I sure hope they find the guys who did it. One fellow who was wounded says he looked into the eyes of the guy who dropped one of the backpacks. Apparently he helped the FBI pick the suspects out of the surveillance tapes.

    When you file electronically do you have to send in the forms we have to include when we file by mail? Or do they just ask for them if there’s a problem?

    Rummuser,
    I can actually understand asking for both — it’s easier to process the data when they have the digital file, but they have the paperwork if they need to check what you’ve included.

    The tax code our IRS uses is over 14000 pages long and is printed in 20 volumes. For curiosity I went on the Government Printing Office site but couldn’t figure out how much the whole thing would cost. (I wrote to them to find out the number of pages. They said I could find the cost on their site). It was confusing for this mere mortal. Not that I would pay to buy them. My curiosity doesn’t extend that far! Also some taxpayers couldn’t file until last month because of the new changes Congress made at the end of last year. The IRS was still updating its computer system. That was only for people who used forms for more esoteric deductions than we use. There’s a lot of talk about how many billions of dollars are wasted each year because of the complexity of the tax code, but I agree with the fellows who say it won’t be simplified because it’s more advantageous for the politicians to add loopholes and exemptions than it is to take them away.

    tammy,
    I agree — I like doing it by hand. Since I have to do it one way or another. :)

    Evan,
    Yes, TurboTax (the software Andy uses) does put in a lot of the data from last year. It helps a lot. It would probably be fine if we e-filed, but we feel more comfortable using the old way. I wouldn’t be surprised if they eventually charged us if we don’t e-file.

  6. Cathy in NZ says:

    I’m not involved in filing such a form, as I’m in the workforce or have anything that needs such a system.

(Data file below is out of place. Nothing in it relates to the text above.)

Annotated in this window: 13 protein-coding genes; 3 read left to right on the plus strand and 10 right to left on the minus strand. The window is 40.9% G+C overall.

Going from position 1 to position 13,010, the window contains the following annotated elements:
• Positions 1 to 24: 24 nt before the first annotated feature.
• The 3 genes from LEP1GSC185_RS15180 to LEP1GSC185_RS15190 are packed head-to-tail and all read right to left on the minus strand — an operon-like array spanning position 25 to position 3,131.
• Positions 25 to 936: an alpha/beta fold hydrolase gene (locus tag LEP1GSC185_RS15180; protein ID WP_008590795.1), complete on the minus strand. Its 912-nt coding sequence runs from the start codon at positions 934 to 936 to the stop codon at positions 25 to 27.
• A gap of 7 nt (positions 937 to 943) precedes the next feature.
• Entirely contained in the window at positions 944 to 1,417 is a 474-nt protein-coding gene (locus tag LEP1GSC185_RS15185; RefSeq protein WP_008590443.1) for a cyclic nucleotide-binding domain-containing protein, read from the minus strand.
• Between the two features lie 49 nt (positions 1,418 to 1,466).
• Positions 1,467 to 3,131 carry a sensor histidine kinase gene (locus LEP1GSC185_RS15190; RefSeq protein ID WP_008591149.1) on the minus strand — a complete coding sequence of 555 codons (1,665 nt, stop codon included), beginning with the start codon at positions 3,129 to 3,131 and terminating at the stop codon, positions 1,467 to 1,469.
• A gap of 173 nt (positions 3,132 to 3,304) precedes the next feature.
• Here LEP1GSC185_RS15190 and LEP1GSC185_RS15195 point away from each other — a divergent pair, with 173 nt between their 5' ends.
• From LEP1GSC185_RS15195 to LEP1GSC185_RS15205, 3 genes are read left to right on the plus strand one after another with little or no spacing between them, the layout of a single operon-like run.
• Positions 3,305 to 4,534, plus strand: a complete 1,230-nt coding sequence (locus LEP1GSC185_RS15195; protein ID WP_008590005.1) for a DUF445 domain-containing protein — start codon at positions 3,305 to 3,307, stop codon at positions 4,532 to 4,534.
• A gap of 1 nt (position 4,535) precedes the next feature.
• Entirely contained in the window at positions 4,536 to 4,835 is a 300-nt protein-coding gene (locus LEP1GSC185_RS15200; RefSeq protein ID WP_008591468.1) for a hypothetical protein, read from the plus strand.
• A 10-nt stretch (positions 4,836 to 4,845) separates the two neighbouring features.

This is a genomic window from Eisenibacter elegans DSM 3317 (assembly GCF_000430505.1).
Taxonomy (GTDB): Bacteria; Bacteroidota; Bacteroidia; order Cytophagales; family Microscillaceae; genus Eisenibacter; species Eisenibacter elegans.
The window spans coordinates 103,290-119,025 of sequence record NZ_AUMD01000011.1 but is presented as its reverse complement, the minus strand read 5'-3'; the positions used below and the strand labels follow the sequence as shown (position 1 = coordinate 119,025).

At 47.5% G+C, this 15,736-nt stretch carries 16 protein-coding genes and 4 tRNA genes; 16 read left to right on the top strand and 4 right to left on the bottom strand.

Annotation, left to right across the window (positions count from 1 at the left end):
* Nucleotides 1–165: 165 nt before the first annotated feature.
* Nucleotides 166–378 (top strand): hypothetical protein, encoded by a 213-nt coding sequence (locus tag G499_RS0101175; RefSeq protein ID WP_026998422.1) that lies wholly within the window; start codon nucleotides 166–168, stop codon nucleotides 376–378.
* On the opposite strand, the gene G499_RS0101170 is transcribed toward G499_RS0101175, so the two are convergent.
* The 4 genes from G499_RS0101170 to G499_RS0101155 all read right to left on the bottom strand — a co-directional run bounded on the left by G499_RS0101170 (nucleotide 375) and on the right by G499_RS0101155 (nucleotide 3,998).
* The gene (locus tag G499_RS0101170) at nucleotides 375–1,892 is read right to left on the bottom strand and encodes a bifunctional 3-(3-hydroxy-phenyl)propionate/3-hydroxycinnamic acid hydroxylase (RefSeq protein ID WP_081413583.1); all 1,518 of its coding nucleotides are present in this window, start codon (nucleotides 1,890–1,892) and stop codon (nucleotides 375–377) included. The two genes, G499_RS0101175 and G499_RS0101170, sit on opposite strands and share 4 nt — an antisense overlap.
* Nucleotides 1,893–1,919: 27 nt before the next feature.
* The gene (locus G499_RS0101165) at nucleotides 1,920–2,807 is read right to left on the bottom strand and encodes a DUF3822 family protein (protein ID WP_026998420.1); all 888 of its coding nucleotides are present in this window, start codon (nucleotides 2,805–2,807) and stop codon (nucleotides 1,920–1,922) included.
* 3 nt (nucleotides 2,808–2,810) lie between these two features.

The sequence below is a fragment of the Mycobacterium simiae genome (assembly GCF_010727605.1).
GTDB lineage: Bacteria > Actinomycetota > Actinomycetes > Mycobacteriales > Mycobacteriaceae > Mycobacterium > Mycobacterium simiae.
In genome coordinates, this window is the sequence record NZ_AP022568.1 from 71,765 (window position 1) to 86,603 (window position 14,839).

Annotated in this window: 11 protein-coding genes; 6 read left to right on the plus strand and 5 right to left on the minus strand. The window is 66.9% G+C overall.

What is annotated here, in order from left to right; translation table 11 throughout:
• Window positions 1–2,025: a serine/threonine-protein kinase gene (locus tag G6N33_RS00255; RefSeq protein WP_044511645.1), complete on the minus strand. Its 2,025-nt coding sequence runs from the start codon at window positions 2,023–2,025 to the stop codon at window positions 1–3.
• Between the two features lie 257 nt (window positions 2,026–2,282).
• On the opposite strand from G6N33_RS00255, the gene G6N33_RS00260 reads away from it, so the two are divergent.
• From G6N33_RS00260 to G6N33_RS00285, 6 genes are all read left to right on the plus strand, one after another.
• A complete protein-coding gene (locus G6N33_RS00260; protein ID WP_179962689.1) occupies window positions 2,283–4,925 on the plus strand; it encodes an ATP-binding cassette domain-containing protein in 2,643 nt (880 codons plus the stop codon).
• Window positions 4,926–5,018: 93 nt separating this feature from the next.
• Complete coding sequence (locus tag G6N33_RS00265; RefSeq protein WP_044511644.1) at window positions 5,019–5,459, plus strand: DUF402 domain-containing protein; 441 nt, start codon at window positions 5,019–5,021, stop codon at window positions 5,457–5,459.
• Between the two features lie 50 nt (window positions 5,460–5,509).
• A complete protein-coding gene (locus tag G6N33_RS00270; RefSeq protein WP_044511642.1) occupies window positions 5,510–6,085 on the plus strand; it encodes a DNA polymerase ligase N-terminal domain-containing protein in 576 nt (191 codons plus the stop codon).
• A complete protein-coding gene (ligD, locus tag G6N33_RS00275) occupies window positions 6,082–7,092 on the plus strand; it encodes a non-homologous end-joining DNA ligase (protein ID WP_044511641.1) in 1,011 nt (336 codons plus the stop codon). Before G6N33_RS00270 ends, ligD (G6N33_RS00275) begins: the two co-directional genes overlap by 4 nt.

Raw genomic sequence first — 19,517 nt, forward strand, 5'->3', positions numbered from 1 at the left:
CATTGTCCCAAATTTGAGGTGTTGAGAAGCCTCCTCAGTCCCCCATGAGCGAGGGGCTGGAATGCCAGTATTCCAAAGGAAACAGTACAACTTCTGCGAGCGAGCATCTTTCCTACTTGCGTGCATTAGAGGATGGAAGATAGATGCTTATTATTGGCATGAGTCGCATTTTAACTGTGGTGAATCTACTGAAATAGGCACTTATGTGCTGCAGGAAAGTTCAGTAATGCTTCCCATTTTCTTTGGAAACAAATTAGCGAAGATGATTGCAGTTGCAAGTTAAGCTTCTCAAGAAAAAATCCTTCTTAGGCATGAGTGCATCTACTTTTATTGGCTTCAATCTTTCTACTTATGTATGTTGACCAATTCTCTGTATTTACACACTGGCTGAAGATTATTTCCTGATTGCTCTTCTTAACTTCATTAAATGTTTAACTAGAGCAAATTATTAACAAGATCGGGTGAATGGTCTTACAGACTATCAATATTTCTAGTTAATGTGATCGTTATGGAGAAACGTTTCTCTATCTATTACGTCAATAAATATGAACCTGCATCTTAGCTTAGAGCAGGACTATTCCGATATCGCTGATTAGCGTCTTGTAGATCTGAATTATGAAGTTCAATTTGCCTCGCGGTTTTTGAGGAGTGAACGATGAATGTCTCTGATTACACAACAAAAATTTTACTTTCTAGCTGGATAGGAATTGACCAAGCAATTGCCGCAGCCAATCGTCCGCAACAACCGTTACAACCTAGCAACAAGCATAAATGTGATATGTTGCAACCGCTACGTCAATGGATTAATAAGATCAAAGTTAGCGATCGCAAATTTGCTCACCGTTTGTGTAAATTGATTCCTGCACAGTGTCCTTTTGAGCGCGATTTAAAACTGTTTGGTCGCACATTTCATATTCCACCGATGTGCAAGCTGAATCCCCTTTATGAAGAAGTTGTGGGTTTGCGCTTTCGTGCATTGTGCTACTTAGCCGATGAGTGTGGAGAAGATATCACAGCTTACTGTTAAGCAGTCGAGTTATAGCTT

However, every few months, I have to fill out a form which runs 4 pages and starts with #1 at times it might say if you have checked “no” move 4 numbers along. Then I have to make an appointment and then go to said place. Sometimes, I get seen at counter whilst other times, I have to sit and let someone make sure I have all the boxes checked properly and that whatever I have said is correct!!

    A few weeks later a letter arrives with very little to say other than “no changes” and a date when next review will be needed…

  7. Jean says:

    Cathy,
    What a pain! We had to do something similar when we lived in France for a year. Once we had to have a letter from our landlord verifying where we lived. Simple enough? Not really. We had only one letter and it couldn’t go into each of our files. After a lot of hand wringing and head scratching the fellow had an “aha!” experience. He put the letter into Andy’s file and had Andy write a letter for my file saying I lived with him. Voila!

  8. Mike says:

    All of the information that goes into the forms goes into some kind of electronic format that gets processed at IRS. I’m not even sure a human even looked at ours, or even if they did, it was only a cursory, since I got a text message that the return had been approved 2 1/2 hours after I filed.